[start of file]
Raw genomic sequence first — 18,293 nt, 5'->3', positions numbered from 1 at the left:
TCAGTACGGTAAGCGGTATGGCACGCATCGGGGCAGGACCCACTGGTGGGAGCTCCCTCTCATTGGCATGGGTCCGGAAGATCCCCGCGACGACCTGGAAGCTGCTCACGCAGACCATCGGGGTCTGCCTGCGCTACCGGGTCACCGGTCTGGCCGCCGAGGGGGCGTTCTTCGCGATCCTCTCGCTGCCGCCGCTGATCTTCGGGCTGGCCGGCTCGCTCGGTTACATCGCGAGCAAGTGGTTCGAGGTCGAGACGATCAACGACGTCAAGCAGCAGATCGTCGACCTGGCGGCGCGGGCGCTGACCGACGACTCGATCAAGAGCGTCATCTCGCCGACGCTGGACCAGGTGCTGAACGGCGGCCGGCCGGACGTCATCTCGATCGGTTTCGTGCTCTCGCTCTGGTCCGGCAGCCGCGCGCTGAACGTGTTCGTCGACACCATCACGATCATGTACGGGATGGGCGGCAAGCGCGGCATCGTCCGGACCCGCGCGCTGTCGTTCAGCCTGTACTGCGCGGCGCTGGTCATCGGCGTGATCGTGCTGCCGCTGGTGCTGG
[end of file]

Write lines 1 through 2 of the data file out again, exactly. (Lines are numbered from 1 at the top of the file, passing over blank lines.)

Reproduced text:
Raw genomic sequence first — 18,293 nt, 5'->3', positions numbered from 1 at the left:
TCAGTACGGTAAGCGGTATGGCACGCATCGGGGCAGGACCCACTGGTGGGAGCTCCCTCTCATTGGCATGGGTCCGGAAGATCCCCGCGACGACCTGGAAGCTGCTCACGCAGACCATCGGGGTCTGCCTGCGCTACCGGGTCACCGGTCTGGCCGCCGAGGGGGCGTTCTTCGCGATCCTCTCGCTGCCGCCGCTGATCTTCGGGCTGGCCGGCTCGCTCGGTTACATCGCGAGCAAGTGGTTCGAGGTCGAGACGATCAACGACGTCAAGCAGCAGATCGTCGACCTGGCGGCGCGGGCGCTGACCGACGACTCGATCAAGAGCGTCATCTCGCCGACGCTGGACCAGGTGCTGAACGGCGGCCGGCCGGACGTCATCTCGATCGGTTTCGTGCTCTCGCTCTGGTCCGGCAGCCGCGCGCTGAACGTGTTCGTCGACACCATCACGATCATGTACGGGATGGGCGGCAAGCGCGGCATCGTCCGGACCCGCGCGCTGTCGTTCAGCCTGTACTGCGCGGCGCTGGTCATCGGCGTGATCGTGCTGCCGCTGGTGCTGG